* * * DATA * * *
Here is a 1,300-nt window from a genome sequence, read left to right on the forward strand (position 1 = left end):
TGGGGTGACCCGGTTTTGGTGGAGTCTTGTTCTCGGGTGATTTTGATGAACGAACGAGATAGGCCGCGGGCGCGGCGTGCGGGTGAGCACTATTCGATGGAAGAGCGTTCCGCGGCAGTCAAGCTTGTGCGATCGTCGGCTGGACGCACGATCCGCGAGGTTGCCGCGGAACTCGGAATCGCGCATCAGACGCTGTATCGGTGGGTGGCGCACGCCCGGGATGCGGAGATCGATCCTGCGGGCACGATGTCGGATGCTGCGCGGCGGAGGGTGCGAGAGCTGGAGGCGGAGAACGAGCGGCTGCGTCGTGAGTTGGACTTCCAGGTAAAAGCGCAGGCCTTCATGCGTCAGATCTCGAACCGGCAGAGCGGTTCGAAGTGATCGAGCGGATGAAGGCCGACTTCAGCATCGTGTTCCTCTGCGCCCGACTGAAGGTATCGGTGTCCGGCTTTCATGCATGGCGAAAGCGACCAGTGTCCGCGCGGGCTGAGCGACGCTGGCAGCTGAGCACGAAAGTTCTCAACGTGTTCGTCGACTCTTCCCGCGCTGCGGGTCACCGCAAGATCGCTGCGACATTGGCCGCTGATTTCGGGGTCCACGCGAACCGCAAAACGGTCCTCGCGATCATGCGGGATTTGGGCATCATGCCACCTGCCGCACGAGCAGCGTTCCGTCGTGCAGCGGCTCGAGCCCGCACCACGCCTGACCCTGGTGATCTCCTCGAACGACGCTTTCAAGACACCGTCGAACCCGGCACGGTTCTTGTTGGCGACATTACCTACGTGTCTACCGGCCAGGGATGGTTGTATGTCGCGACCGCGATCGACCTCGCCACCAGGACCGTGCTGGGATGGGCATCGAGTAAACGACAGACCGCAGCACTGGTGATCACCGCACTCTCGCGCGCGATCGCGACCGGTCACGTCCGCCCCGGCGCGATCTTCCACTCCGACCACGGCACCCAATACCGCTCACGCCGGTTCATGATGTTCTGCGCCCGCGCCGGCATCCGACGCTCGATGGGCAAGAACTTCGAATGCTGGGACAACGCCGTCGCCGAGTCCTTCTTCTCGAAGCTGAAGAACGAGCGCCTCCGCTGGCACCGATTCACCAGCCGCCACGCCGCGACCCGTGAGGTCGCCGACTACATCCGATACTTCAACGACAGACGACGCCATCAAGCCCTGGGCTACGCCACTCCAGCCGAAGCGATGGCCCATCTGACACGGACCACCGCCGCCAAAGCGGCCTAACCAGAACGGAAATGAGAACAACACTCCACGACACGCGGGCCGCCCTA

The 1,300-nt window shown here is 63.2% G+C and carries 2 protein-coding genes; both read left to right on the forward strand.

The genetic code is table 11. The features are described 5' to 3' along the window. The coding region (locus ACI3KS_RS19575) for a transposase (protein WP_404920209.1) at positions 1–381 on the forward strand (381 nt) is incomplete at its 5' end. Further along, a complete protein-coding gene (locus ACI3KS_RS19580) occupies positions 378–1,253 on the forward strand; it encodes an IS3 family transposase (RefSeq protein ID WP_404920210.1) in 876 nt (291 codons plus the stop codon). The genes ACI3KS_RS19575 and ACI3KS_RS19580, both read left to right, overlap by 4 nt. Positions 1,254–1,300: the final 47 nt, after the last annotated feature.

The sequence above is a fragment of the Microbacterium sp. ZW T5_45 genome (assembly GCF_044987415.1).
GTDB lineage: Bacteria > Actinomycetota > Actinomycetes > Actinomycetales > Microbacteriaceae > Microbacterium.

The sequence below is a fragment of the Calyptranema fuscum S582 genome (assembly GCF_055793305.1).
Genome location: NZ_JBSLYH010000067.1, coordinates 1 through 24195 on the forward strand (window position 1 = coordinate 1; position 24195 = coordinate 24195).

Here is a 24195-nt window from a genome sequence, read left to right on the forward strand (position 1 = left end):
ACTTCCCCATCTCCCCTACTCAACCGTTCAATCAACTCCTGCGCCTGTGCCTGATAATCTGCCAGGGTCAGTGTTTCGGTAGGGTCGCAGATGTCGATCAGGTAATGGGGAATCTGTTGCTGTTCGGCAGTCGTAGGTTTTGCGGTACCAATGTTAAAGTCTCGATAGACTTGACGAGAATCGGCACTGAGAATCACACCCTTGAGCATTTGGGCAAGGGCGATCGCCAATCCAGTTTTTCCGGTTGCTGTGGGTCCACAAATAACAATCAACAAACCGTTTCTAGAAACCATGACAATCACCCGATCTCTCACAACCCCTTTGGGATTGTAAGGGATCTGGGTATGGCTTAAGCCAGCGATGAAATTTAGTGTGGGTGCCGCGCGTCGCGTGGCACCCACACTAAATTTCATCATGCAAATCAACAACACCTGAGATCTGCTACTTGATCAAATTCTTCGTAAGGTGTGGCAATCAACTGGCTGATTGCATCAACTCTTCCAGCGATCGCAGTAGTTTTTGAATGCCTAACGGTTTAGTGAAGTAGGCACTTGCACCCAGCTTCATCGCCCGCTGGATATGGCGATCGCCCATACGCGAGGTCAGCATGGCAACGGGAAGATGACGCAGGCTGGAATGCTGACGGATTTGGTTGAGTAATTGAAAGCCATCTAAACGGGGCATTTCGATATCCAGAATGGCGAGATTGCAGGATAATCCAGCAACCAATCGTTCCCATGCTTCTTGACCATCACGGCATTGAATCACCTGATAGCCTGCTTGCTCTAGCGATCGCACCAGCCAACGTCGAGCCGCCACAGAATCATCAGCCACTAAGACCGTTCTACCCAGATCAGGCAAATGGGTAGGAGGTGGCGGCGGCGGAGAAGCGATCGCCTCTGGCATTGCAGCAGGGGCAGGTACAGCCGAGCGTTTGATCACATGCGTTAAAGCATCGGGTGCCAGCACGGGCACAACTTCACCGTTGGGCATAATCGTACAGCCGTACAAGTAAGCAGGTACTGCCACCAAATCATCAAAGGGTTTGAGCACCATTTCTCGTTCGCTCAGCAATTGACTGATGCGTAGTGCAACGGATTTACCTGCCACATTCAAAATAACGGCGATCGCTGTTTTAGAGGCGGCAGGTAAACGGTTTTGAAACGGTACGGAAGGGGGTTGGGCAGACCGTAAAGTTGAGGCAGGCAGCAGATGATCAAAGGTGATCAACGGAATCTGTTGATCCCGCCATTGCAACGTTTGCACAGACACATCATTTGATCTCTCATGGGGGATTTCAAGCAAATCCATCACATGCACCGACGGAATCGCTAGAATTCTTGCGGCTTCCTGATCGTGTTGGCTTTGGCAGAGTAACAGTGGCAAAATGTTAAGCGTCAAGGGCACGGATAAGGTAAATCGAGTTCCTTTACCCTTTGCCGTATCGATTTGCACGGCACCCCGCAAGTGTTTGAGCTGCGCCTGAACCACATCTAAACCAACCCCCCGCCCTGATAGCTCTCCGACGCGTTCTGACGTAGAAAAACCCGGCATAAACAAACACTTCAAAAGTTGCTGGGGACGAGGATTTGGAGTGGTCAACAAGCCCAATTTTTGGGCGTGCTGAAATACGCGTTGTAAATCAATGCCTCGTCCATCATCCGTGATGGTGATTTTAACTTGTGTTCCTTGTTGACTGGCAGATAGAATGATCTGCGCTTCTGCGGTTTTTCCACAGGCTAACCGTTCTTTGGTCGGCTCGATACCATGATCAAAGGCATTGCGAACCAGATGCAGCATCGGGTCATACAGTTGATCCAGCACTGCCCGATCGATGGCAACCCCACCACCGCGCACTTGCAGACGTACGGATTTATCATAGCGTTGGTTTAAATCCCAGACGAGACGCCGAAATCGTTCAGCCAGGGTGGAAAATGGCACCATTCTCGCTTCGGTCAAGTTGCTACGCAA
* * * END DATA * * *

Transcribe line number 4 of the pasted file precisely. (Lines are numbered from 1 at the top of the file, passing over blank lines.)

The genetic code is table 11. The features are described 5' to 3' along the window. The coding region (locus ACI3KS_RS19575) for a transposase (protein WP_404920209.1) at positions 1–381 on the forward strand (381 nt) is incomplete at its 5' end. Further along, a complete protein-coding gene (locus ACI3KS_RS19580) occupies positions 378–1,253 on the forward strand; it encodes an IS3 family transposase (RefSeq protein ID WP_404920210.1) in 876 nt (291 codons plus the stop codon). The genes ACI3KS_RS19575 and ACI3KS_RS19580, both read left to right, overlap by 4 nt. Positions 1,254–1,300: the final 47 nt, after the last annotated feature.